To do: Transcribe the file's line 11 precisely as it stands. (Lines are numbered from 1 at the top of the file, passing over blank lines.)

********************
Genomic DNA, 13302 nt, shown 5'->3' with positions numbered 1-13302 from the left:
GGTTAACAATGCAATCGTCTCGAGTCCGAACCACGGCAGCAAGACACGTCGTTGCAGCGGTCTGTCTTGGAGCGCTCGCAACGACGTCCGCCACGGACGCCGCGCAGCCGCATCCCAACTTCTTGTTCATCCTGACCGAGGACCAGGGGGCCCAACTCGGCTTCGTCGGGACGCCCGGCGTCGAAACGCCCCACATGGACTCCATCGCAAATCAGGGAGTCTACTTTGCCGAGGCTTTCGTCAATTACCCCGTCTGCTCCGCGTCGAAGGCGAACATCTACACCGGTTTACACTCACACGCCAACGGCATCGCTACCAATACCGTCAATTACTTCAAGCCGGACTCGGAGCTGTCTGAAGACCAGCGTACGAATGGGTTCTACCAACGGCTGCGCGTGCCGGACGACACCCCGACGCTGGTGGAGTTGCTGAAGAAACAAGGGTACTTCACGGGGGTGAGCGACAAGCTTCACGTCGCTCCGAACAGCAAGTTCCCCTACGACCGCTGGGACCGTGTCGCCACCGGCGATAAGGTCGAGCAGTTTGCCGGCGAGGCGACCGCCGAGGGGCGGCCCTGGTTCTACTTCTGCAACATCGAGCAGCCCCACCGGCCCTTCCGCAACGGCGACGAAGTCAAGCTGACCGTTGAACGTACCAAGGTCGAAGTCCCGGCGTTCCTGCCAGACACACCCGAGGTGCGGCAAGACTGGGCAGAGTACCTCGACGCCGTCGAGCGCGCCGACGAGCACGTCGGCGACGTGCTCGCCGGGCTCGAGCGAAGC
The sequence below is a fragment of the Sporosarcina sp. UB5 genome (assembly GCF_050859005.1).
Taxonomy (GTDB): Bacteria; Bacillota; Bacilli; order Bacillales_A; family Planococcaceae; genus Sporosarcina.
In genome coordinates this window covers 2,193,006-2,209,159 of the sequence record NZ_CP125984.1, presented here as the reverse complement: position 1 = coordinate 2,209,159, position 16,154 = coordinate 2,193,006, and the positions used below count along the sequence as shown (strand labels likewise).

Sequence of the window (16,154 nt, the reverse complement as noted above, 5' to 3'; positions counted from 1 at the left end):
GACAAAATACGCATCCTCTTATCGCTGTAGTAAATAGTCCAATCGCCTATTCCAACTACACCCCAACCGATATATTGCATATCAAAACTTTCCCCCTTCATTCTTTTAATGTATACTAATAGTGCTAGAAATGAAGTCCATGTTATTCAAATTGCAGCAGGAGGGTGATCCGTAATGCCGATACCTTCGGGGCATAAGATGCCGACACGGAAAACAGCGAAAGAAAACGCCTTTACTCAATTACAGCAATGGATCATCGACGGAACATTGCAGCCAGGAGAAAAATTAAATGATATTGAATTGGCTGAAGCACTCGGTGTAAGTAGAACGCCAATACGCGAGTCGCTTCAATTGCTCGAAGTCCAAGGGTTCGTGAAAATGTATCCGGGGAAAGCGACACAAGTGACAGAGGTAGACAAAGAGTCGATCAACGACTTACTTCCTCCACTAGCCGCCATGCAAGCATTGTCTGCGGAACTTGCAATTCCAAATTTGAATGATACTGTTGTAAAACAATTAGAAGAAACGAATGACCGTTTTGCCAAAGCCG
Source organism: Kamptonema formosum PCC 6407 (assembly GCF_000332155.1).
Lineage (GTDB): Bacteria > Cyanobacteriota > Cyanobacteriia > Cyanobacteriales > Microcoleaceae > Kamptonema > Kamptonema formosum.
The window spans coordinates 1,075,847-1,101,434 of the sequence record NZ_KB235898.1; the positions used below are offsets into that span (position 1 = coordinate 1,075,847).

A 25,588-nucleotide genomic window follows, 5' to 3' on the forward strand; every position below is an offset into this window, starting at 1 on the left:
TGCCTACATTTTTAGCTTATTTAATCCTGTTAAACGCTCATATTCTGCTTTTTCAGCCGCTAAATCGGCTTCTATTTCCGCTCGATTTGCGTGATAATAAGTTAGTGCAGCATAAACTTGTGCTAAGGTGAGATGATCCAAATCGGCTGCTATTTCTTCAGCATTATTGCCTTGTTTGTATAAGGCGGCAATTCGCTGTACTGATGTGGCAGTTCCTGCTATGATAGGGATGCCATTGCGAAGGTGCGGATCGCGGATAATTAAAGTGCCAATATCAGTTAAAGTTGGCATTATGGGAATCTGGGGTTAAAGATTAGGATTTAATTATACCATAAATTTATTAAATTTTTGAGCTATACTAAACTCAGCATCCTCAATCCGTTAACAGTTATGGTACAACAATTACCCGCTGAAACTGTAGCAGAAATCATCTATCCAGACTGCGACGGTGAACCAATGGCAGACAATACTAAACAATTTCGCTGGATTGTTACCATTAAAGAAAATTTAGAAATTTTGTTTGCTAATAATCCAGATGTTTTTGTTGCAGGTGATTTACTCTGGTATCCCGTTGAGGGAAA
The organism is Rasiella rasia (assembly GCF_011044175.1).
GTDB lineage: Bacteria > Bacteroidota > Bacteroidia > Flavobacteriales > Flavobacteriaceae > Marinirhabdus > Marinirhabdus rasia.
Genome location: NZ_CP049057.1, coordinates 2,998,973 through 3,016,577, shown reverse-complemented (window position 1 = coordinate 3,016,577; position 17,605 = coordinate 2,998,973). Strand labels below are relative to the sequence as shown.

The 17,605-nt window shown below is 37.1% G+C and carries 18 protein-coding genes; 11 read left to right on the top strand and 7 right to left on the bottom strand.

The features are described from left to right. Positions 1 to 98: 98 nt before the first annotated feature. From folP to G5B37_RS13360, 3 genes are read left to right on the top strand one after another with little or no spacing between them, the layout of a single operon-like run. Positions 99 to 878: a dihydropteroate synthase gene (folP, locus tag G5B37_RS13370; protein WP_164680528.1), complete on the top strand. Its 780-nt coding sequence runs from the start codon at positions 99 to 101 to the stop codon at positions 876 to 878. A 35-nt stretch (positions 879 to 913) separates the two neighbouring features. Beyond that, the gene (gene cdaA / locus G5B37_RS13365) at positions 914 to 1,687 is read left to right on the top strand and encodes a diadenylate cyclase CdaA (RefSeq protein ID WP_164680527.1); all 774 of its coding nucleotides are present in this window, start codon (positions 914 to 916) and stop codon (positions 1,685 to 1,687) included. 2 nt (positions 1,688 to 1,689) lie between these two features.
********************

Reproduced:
A 25,588-nucleotide genomic window follows, 5' to 3' on the forward strand; every position below is an offset into this window, starting at 1 on the left: